Regarding “I think Thompson says what he means and there is no need to exegete his words for a deeper hidden meaning” his line from the Bible and Interpretation article, “Ehrman has asserted that the present state of New Testament scholarship is such that an established scholar should present his Life of Jesus, without considering whether this figure, in fact, lived as a historical person.” And that this constitutes a “serious problem” may warrant a bit more sympathy for Jesus myth ideas than is warranted, though as Ehrman mentioned, Thompson is not a scholar of early Christianity or the First century generally so his ignorance on this question is understandable. I questioned whether there was a historical person, so I suppose until one has read the arguments one doesn’t know what might be said.

  12. To clarify some more, Mike, I have known Thomas for some time and I think I can comment on his perspectives better than Ehrman can, since I actually know him–Ehrman does not. Of course, all of this is sort of irrelevant since Thomas is still quite alive and able to speak for himself (so I really encourage people to talk to him directly about his viewpoints and again not exegete him as if he died years ago and we have no way to clarify). That is my meaning on that. Ehrman gets it wrong, as do McGrath and some others, and it would have only taken an email to clarify. Which is my problem with all of this. Some scholars would rather create this umbrella term and throw people under it as a way not to deal with the issues. I don’t agree with that method.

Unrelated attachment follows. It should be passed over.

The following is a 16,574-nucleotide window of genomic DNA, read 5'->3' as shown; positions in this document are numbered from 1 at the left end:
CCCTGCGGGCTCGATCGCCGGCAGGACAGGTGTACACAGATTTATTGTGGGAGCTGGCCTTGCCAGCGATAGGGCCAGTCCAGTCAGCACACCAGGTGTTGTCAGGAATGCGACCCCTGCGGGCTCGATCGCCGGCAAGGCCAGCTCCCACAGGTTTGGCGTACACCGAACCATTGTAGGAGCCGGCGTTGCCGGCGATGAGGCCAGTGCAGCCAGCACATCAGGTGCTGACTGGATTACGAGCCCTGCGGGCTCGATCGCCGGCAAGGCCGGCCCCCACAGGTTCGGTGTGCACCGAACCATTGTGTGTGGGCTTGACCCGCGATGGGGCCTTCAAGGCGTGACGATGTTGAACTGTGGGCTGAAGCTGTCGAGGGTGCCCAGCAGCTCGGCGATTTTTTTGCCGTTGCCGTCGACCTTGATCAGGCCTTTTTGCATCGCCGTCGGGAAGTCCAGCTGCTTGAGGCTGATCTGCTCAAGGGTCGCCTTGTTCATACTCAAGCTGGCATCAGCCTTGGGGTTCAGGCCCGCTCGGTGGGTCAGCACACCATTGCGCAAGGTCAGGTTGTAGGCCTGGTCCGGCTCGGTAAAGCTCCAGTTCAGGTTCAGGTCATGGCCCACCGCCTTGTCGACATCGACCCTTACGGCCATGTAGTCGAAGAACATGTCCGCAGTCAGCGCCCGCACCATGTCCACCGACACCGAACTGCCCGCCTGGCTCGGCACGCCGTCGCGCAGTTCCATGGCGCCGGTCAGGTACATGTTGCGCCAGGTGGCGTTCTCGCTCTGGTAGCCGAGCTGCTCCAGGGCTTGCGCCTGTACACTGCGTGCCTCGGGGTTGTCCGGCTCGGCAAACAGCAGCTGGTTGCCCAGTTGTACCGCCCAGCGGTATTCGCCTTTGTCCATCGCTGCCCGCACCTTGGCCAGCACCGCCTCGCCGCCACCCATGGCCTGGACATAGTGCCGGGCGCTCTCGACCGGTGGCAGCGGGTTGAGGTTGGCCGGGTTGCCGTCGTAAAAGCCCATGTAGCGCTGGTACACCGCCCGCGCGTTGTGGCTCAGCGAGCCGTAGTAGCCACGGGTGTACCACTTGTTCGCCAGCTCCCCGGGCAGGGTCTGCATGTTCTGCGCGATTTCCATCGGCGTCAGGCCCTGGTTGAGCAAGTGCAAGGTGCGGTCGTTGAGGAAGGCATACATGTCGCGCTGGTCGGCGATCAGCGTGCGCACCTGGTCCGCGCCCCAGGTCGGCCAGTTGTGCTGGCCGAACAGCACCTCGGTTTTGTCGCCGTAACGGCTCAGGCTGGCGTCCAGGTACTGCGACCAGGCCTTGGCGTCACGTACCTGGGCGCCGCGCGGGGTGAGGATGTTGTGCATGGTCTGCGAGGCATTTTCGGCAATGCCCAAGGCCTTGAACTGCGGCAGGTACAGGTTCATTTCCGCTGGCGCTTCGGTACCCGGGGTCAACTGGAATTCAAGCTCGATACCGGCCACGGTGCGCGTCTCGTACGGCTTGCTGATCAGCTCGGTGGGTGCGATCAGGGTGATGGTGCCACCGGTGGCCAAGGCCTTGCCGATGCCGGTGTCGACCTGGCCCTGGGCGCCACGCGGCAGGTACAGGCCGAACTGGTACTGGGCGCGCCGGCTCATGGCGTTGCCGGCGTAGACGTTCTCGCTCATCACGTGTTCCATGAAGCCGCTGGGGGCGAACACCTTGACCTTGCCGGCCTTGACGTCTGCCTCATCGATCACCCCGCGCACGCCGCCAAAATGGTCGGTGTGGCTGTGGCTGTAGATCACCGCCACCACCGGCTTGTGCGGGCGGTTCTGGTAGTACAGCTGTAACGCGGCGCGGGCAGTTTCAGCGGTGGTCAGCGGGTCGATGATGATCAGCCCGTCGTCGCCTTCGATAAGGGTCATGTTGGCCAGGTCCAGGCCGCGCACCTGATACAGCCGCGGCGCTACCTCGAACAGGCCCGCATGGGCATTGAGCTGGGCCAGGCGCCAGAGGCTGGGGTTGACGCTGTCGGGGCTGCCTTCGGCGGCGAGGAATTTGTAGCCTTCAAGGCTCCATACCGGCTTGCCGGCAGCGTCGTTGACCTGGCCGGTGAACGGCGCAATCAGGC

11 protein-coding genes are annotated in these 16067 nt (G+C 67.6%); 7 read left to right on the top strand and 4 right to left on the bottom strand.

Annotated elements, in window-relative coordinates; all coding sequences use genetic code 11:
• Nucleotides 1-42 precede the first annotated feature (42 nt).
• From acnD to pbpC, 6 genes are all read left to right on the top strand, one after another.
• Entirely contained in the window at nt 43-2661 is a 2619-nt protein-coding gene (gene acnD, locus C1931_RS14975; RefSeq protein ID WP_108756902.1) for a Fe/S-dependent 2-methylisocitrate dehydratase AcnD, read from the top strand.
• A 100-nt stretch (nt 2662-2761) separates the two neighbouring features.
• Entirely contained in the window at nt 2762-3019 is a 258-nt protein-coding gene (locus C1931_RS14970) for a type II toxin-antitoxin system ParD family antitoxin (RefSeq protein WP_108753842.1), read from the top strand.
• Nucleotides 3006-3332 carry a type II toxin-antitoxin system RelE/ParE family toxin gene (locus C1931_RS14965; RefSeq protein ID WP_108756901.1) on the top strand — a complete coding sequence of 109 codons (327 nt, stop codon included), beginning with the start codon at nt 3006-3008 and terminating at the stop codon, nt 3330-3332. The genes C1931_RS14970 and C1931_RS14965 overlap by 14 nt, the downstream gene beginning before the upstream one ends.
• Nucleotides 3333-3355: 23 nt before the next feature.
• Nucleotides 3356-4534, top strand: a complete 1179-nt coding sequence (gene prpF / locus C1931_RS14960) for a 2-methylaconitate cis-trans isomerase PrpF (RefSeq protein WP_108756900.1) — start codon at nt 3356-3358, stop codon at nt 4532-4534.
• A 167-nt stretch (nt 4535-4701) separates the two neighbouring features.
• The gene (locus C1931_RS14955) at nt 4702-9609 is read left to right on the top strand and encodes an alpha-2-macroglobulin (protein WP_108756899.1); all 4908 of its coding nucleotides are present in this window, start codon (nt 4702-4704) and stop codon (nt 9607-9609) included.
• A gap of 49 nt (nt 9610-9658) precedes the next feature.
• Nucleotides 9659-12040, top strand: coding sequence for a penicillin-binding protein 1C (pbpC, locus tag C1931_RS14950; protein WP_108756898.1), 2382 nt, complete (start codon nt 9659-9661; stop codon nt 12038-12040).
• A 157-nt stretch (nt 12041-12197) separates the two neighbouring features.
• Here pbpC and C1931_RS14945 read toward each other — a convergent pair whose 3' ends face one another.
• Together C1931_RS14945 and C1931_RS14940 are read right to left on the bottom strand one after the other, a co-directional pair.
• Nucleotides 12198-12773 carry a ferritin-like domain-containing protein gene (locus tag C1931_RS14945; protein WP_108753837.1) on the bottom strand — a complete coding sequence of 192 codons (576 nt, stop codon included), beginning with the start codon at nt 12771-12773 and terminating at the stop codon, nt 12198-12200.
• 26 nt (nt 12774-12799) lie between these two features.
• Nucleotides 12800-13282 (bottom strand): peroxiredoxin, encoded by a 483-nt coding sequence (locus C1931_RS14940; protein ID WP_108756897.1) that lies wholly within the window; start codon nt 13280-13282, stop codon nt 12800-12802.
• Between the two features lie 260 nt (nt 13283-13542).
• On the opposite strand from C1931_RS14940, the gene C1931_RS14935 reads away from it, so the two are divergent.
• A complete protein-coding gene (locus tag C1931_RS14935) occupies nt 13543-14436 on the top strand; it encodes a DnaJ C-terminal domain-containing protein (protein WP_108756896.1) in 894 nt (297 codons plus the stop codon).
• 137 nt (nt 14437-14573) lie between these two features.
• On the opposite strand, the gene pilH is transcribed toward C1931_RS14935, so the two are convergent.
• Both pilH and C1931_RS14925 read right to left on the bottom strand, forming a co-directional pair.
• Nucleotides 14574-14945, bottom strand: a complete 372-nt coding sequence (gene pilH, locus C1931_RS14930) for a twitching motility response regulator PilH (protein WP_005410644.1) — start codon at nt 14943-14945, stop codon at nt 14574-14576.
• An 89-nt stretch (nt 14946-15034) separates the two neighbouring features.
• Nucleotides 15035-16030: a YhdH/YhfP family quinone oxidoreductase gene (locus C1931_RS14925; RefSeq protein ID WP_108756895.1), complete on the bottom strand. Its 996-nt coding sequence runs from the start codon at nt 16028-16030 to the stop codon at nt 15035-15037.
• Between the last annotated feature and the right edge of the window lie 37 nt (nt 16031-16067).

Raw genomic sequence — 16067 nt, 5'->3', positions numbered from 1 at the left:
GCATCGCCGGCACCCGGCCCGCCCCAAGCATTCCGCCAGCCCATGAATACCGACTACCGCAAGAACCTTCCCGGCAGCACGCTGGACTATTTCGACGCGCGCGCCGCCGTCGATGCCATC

Also, I disagree with you and Ehrman that there are no good reasons to doubt historicity. There are some good reasons to doubt historicity. That is why I’m agnostic on the question–and why other scholars are agnostic on the question. They aren’t mythicists, and neither am I, but we recognize that the reasons are there. And Thompson is more than capable of recognizing these reasons–whether he works in NT or not. That, in my opinion, is a cop-out from Ehrman as a way to ignore dealing with his arguments. And I find that very unethical.

  13. […] Thomas L. Thompson and the Purpose Behind ‘The Messiah Myth’ […]